Matt Hamilton wrote:
> On 6 May 2009, at 01:44, Ross Patterson wrote:
>> These kind of messages are not largely or exclusively technically,
>> marketing, or user oriented. They require a cohesion of all concerns.
>> Maybe I'm trying to be structural about something that shouldn't be
>> addressed that way. It does seem, however, that this is a significant
>> challenge for our communities. No?
> I see what you are getting at here. I think one event that does do a
> lot for this is the Plone Conference keynote by Alan and Alex. Or the
> 'what coming up in release X' talks that Alex usually does. These
> generally focus on what is coming up feature-wise and I think do a lot
> to set expectations of what is coming up. Now I know that Alex is often
> (and I hope you don't mind me saying this Alex) quite ambitious in his
> visions for Plone in some of these talks, but I think that is a good
I have been sitting with a big smile in my face in all keynotes I
attended, knowing that half of what our founders where talking about was
not to be taken too seriously ;)
I think we do have two types of messaging going on here. One is the real
marketing messaging to our customers. These better only promise features
and directions that are based on some good ground, as in whatever is
actually released or in late beta / release candidates.
The other one is part of the community conversation about where we are
headed. It's trying to build consensus or set expectations on where we
should go. The keynotes do have a bit of both, but a talk from Alexander
about the Future of the Plone UI is pretty much completely in the later
scope. Another aspect of these internal conversations is also to attract
people to the idea. If you have an idea that you cannot technically or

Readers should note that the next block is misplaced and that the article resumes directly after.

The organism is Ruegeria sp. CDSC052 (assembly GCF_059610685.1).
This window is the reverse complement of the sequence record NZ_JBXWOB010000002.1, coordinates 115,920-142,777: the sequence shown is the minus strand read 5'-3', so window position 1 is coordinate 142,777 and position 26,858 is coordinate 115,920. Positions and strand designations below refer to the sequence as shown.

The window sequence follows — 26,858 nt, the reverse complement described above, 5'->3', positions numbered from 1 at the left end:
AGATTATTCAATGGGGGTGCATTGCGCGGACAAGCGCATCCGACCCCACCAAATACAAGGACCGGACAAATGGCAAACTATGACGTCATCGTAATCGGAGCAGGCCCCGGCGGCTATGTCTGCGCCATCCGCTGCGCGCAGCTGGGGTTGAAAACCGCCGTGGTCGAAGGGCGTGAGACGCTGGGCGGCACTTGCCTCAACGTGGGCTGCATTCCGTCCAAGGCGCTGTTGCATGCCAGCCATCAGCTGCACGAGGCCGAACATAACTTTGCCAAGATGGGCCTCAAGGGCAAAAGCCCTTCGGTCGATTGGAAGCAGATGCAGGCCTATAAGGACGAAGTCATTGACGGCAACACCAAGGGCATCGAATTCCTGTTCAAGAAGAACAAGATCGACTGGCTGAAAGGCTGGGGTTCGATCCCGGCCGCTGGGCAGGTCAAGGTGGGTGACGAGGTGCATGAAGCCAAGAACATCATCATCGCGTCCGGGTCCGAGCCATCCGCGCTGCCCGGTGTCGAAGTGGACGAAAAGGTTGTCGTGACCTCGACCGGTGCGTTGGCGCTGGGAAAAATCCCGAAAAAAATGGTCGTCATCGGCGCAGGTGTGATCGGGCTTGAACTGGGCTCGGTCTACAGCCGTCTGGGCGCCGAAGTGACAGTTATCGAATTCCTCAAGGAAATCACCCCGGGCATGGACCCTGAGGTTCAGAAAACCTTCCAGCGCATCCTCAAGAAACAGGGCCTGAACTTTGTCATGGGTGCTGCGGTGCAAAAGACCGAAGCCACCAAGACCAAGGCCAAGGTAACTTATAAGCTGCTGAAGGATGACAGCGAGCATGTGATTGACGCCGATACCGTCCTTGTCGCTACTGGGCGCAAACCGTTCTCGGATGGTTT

time-wise implement, you need to market the idea to the community, so it
is on the one side accepted as something we should do but on the other
hand you also need to attract someone who wants to do it for you.
Thanks to our open discussion nature we do have the conversation about
what to do next in the same open way as everything else. If an outsider
mistakes these as factual promises on some deliverables he has a bit
more to learn about Open Source. What you can count on is what is
released in a final version. This holds true for commercial vendors in
the same way, which might remove a feature from a late beta release.
The added value you get in Open Source is that you can see the debates
about the future direction, which in many commercial solutions will be
hidden behind the doors of some meetings. And you can even engage and
try to change these directions.
The abstraction-loving German in me sometimes wants to structure these
things and appoint people, get clear responsibilities. But so far I
failed to see any way that could be done or would be useful for this
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